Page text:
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There's noway that this is going to be practical within the current laws of physics. You can't use a wide beam to cover an area because the amount of energy available drops by orders of magnitude the further you get from the transmitter. If you used a focussed beam (which is what they are suggesting) then you need a separate beam that tracks and follows the location of each device. So to cover a very small area you'd need multiple transmitters tracking and beaming sound to the exact location of each device. And the transmitters are going to have to be very close by, and then there are all the obstacles between your pocket and the transmitter that will block the beam. You might as well just use an inductive charger. But still, just like solar freaking roadways and perpetual motion machines we want to believe and since most people don't understand the science these ridiculous and impossible ideas draw people in again and again.

There's a more in depth analysis of why this won't work here: http://www.eevblog.com/2014/08/07/ubeam-ultrasonic-wireless-...

Well, in principle you can divide one transmitter's attention to several devices over time. (Either by changing the direction of the antenna, or more sophisticatedly via beamforming.)

Otherwise I agree with you. Even the tone of this article is unconvincing. I wonder what Andreessen’s due diligence team was thinking, maybe the patents have value?

If I were a VC invested in this, I'd want hearing tests on the engineers working on this project; once a month, over time.

Of course, if I were a VC, I wouldn't invest in this, because it is physically retarded on inspection. Whoever did the dil on this is either a fool who doesn't understand basic physics, or was bribed somehow. Off the top of my head a) sound energy falls off as 1/r^2, b) that those sorts of energy densities are almost certainly physically dangerous to more than ears c) sound doesn't propagate well in air at those frequencies; you're basically heating up air d) transducers are not good at turning sound into energy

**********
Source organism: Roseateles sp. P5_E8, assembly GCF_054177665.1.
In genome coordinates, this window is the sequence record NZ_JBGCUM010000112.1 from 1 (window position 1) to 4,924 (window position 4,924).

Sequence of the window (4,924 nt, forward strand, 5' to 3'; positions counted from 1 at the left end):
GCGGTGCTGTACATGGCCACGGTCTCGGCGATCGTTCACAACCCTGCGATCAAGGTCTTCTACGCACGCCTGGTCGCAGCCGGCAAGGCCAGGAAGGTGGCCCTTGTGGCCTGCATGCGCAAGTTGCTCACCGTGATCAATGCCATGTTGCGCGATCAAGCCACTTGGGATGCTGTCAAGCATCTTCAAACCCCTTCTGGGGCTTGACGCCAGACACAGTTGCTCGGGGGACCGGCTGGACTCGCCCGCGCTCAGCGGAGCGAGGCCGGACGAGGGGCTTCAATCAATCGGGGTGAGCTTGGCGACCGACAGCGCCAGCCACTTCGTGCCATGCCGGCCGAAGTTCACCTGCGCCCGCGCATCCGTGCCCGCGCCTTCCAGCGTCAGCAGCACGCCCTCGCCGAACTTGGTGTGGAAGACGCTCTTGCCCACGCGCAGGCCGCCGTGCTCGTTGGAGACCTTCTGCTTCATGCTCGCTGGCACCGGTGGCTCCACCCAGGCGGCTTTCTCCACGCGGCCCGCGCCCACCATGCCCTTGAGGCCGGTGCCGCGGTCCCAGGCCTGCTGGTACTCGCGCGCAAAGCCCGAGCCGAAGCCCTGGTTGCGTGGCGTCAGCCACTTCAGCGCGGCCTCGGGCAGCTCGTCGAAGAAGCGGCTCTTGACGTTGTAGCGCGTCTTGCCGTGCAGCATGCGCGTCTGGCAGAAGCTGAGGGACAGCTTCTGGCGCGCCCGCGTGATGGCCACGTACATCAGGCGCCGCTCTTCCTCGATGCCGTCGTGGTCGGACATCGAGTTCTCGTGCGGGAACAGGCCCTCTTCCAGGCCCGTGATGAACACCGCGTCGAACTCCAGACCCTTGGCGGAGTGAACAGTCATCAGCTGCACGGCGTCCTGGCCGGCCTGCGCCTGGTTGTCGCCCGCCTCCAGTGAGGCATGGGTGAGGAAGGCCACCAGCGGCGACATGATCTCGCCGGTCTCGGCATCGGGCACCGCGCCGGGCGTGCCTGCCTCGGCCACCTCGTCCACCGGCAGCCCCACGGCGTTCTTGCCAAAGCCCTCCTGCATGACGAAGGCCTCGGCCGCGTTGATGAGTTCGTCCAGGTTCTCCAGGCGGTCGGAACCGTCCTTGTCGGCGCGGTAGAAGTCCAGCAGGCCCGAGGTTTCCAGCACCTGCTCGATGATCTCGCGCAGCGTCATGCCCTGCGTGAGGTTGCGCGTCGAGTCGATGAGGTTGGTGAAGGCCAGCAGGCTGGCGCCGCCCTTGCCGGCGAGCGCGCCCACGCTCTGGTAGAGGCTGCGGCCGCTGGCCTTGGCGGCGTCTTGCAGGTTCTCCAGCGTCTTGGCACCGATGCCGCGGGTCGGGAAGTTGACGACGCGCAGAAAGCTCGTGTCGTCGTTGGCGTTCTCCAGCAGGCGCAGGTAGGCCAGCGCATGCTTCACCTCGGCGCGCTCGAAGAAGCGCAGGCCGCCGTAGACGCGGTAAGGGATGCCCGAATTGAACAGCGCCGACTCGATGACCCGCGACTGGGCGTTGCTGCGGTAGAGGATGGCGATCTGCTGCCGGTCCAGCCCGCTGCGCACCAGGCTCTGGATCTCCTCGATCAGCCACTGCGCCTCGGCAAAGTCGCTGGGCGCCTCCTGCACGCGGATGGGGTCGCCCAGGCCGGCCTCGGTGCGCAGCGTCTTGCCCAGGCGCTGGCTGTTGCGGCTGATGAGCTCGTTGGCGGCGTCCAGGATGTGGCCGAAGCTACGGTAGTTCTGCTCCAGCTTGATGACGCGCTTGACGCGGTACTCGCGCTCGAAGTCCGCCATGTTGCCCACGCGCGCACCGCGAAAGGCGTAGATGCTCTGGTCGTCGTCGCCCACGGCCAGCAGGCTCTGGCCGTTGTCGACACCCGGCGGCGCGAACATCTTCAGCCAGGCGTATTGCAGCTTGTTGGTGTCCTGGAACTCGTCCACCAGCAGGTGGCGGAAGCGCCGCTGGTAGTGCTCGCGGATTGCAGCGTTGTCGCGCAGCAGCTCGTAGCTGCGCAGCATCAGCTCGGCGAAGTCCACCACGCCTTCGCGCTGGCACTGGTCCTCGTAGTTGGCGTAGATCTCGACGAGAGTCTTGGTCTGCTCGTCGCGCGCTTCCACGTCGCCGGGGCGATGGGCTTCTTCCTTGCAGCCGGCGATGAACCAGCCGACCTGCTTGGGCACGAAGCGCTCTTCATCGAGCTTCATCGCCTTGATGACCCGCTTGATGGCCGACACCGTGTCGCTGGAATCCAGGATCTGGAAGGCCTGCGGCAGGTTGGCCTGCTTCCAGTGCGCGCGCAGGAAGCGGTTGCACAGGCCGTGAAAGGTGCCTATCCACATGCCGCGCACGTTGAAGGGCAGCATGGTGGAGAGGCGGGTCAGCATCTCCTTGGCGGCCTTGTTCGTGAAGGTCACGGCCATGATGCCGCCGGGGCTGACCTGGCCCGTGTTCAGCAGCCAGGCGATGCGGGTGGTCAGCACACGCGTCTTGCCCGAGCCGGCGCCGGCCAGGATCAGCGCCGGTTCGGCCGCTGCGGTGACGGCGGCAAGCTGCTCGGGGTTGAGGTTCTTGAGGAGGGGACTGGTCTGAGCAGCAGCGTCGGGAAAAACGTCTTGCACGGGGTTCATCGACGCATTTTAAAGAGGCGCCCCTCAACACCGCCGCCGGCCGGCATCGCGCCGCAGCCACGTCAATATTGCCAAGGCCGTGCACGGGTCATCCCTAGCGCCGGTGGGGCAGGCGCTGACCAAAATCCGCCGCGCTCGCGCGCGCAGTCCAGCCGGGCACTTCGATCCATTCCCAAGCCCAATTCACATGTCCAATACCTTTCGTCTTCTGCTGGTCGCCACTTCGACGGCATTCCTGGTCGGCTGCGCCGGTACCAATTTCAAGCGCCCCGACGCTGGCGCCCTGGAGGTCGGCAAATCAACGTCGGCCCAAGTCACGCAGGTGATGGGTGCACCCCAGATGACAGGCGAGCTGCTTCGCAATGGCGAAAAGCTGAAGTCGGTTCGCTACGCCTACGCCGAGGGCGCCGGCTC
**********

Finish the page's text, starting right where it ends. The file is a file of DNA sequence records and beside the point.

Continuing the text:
"a) sound energy falls off as 1/r^2"

No, it doesn't. That's how it falls off when being transmitted perfectly spherically in an environment that won't reflect or refract anything. Consequently, this turns out to be a not-very-useful equation in practice. In particular ultrasound can be beamed just like light, making the "perfectly spherical transmission" not even a close approximation, just as it is not a good approximation for focused lasers. Our intuition doesn't support this because our hearing tops out at frequencies still low enough to do some significant bending around obstacles (though at the higher end if you pay attention you can tell they don't do it as well), so we don't have an intuition of sound acting like a beam, but it can.

There's more to sound than "basic physics", and what you learn in Physics 101 about sound is simplified to the point of total uselessness as in real-life you will never encounter a situation where the prerequisites are met for inverse square falloff.

Mind you, I'm still pretty skeptical, but not about the ability to beam sound. That's established engineering, not wild-eyed craziness.

"In particular ultrasound can be beamed just like light, making the "perfectly spherical transmission" not even a close approximation"

You do realize that energy from a point source of light also falls off like 1/r^2, right?

OK, since conversation has moved on, let me be blunt: You don't know what you're talking about. Your physics 101 education is not the end-all, be-all of physics, and what "point" transmission does doesn't matter because we aren't talking about points. You are in no position to be lecturing people about physics; you are in a position to be lectured to about physics.

With electromagnetism the energy fall off depends on the radius and the wavelength. If the wavelength is is greater than a certain amount of the radius (the Fraunhofer distance) then the energy fall off is a linear 1/r. This is called the near field.


Sound which you can't hear isn't going to be dangerous to the ears in a conventional sense. Of course at electrically significant power levels, it is just potentially dangerous generally.

Inaudible sounds can indeed affect and possibly damage hearing. Here's a source: http://news.sciencemag.org/biology/2014/09/sounds-you-cant-h...

Ultrasound can also cause tissue damage at high intensity.

I'd be cautious about making claims that humans are not damaged by high intensity sound, even if inaudible.

Perhaps this is what you mean by saying "a conventional sense" but I just thought I'd expand on your answer in case others read it and get the wrong idea.

Here are the published patents thus far:

http://patents.justia.com/inventor/marc-berte http://patents.justia.com/inventor/matthew-angle

The problem I can see is that the filing date for those patents is far later than public demonstrations such as the one at D9 on or around 04/22/2012

>The problem I can see is that the filing date for those patents is far later than public demonstrations such as the one at D9 on or around 04/22/2012